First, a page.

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Stories by Kelly Oakes

Explaining Titan's Alien Weather System

Underneath Titan's dense atmosphere lies something rather unusual, by terrestrial standards. Some features of the Saturnian moon, at first glance, might look similar to some features we have on Earth — it is the only other body in the solar system with lakes, and appears to have an active weather system...

January 14, 2012 — Kelly Oakes

Red Giant Core Spins Ten Times Faster Than Its Surface

Astronomers have found that the core of a red giant, the type of star that our Sun will eventually become, spins ten times as fast as its surface. And it happens because of a phenomenon we can see here on Earth, too.You have probably seen a figure skater perform a so-called 'scratch spin', where she starts out with arms and free leg extended, before pulling them in – and spinning faster as a result...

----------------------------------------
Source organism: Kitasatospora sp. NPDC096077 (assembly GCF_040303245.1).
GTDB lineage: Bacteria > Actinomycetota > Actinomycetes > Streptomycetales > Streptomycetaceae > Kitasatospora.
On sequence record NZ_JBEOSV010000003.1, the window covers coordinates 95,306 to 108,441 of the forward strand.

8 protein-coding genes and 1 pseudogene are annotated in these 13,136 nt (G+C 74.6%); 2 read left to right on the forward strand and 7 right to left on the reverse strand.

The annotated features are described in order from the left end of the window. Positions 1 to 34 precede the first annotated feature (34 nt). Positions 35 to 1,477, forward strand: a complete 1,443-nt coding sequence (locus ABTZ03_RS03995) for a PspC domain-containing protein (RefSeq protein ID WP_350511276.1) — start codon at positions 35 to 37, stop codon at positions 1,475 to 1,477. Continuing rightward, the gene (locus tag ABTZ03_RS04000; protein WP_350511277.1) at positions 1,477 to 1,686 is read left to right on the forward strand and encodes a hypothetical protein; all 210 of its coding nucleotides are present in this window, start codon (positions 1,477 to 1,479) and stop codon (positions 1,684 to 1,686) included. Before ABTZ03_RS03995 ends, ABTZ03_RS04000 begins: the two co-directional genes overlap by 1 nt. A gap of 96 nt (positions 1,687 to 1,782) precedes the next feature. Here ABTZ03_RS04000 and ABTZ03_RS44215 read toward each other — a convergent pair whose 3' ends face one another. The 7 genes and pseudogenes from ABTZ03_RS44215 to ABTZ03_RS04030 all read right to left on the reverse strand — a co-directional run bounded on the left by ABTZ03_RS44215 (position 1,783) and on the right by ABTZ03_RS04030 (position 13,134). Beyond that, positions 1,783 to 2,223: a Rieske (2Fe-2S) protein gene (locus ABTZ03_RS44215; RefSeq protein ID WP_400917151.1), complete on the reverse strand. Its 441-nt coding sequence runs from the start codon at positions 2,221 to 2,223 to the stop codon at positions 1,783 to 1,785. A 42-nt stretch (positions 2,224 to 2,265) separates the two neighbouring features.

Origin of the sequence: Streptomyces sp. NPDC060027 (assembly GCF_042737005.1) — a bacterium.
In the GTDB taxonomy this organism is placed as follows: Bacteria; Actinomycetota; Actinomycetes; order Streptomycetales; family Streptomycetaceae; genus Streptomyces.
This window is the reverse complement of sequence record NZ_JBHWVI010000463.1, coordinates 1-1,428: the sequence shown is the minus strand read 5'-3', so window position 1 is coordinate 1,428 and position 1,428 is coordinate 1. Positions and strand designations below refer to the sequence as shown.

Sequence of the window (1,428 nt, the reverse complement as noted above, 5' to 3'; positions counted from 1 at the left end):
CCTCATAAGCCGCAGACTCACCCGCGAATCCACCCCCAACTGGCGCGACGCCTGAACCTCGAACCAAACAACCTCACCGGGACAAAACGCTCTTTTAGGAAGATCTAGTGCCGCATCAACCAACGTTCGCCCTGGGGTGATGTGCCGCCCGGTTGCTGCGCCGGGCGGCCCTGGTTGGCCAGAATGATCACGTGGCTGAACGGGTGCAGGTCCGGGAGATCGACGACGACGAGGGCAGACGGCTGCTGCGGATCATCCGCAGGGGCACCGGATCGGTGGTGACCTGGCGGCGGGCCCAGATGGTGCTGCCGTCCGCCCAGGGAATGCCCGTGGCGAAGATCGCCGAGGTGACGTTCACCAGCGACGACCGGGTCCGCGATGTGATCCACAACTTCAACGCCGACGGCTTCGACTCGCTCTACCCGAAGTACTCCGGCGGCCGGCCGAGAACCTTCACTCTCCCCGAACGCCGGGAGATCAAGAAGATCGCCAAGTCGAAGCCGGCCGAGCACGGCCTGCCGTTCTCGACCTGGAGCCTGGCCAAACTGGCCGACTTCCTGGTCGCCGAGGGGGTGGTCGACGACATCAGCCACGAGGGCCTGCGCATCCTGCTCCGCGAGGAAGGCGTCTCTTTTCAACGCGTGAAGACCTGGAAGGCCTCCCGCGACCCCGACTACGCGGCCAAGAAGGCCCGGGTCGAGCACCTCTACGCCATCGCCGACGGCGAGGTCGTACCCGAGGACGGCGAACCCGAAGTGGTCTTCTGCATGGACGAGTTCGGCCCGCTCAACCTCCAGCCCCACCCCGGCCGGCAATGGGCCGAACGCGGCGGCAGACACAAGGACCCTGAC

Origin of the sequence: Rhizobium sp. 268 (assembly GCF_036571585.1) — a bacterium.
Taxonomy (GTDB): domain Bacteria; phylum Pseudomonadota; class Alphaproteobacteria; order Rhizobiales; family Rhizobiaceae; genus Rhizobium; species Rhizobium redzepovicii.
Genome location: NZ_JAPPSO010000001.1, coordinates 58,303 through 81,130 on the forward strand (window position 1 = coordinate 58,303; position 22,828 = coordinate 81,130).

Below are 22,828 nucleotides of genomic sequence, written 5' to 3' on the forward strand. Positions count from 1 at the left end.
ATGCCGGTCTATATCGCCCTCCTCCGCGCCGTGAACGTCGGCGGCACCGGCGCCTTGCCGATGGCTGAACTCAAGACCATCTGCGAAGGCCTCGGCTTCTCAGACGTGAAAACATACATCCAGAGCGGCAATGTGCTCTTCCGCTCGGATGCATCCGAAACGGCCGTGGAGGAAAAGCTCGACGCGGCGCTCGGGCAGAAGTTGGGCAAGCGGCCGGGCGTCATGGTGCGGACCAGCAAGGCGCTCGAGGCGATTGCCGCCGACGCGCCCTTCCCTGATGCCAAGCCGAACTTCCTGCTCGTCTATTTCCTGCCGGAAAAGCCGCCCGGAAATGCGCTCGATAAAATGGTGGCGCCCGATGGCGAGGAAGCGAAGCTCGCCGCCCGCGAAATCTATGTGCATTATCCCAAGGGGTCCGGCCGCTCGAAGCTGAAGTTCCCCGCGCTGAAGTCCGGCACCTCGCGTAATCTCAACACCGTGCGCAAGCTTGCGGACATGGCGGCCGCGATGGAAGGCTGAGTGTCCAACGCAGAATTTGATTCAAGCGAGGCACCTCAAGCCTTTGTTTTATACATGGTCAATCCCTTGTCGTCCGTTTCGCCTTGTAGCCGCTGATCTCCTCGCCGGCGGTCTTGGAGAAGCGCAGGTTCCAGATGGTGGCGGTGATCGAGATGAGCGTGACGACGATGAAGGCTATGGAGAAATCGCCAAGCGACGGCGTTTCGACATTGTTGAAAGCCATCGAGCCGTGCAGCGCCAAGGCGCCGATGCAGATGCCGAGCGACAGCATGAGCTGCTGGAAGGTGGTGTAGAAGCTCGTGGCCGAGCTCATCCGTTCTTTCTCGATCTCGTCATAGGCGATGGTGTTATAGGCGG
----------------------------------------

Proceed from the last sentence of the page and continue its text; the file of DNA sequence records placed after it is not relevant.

January 11, 2012 — Kelly Oakes

How Brain Scans Can Help Astronomers Understand Stars

They may come from completely different fields of study, but brain scans and supernovae have more in common than you would think. In a new TED talk, Michelle Borkin explains how software developed for use in a hospital was able to help astronomers study the structure of supernovae.An astronomer colleague of Borkin's at the Harvard-Smithsonian Center for Astrophysics had eight years worth of data from the supernova remnant Cassiopeia A...

January 9, 2012 — Kelly Oakes

Faster-than-light neutrinos: a timeline